Software vendors are working diligently to launch new social tools that drive collaboration, enable real-time feedback, and give employees (and their bosses) more visibility into what’s going on in their organization. And according to Josh Bersin, President and CEO of Bersin & Associates, we should expect deeper integration of social features as the HR software market continues to mature.
Early adopters of social technology are already seeing some immediate value-adds. I recently connected with one such organization–Dominion Enterprises, a marketing services firm based in Norfolk, VA–to talk about their success.
Social Software Breathing Life Into Door Policies
Dominion has always had an open door policy, inviting its 3,000+ employees to share feedback and ideas. But leadership struggled to sift through and act upon all the input they received. They realized they needed something more: a central platform for gathering, sharing and developing ideas.
“While we had channels for feedback and input, it was hard to get traction around ideas,” explains Susan Blake, VP of HR.
Dominion implemented UserVoice Feedback software, which allows employees to submit ideas, vote on others’ ideas, and discuss them. After giving UserVoice a test run in one department, they rolled it out company-wide in March. The software had immediate impact, giving management the tools they need to give their open door policy new life–with employees from every department offering suggestions for improving products, policies and processes.
Based on employee feedback, Dominion has revised their paid time off policies and implemented several product improvements. By showing employees that their feedback results in real changes, they’ve seen a spike in employee engagement. “To say UserVoice was a catalyst is an understatement,” says Blake.
Social Technology Has Hurdles to Clear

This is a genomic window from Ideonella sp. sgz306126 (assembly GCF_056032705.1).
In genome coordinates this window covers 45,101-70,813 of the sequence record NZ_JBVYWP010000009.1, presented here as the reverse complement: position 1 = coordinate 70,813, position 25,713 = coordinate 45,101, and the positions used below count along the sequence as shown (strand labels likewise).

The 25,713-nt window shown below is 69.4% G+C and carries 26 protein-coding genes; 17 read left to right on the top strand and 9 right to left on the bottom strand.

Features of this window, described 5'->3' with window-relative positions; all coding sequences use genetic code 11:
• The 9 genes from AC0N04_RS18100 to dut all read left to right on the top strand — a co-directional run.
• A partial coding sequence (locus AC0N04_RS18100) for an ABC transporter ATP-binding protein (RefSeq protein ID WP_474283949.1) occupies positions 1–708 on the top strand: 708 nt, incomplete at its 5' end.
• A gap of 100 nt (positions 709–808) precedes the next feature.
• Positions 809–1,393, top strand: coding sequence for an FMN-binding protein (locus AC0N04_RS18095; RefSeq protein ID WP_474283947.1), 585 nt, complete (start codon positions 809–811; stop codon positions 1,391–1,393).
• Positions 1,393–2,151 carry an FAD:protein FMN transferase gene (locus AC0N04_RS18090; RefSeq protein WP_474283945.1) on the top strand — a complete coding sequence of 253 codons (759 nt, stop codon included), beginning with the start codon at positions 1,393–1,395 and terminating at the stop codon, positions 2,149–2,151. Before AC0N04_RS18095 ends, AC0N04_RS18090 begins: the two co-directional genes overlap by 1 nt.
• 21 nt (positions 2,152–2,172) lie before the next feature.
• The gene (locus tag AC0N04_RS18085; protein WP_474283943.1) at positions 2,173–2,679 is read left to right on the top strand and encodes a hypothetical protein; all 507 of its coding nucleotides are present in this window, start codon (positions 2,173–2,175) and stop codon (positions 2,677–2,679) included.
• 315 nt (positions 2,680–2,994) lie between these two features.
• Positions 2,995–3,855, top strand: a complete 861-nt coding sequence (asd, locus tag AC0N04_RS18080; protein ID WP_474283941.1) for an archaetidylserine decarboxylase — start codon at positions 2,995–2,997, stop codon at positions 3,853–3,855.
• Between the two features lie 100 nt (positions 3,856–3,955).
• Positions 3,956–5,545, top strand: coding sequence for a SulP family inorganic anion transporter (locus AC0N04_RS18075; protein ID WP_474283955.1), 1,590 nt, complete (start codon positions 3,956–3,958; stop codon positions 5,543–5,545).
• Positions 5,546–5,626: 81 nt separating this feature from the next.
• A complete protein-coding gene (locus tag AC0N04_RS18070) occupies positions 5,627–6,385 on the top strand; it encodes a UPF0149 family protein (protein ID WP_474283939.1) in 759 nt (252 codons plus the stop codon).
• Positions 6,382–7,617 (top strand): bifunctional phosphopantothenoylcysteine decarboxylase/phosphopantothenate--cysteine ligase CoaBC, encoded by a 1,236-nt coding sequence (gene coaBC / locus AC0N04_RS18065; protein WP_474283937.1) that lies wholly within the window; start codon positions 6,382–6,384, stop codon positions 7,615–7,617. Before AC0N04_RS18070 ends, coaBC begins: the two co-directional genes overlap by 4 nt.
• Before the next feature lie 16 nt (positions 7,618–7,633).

While social technology has brought significant value to Dominion’s open door policy, social technologies–particularly in talent management software–still have room to evolve. For Dominion, seamless integration (for example, simply having a single sign-on across systems could greatly boost user adoption) with other systems was critical.
“It’s a real problem if every product requires another log-in or user profile,” says Joe Fuller, CIO at Dominion. “We want single sign-on–it’s the biggest complaint.”
Many companies also want better data sharing. For instance, in light of their success with UserVoice, Dominion began reviewing performance management software. Because they were already using Salesforce, Rypple was their first choice. They loved the product, but decided to wait until Rypple was more deeply integrated with Salesforce (which bought Rypple last year).
What do you think are the greatest opportunities for social technology to drive innovation in talent management? What hurdles are there to clear before we see widespread adoption?
image credit: examiner & freelance
Kyle Lagunas is an HR Analyst at Software Advice, an online resource for HR and talent management software buyers guides, demos and more. He reports on trends and best practices in human resources technology.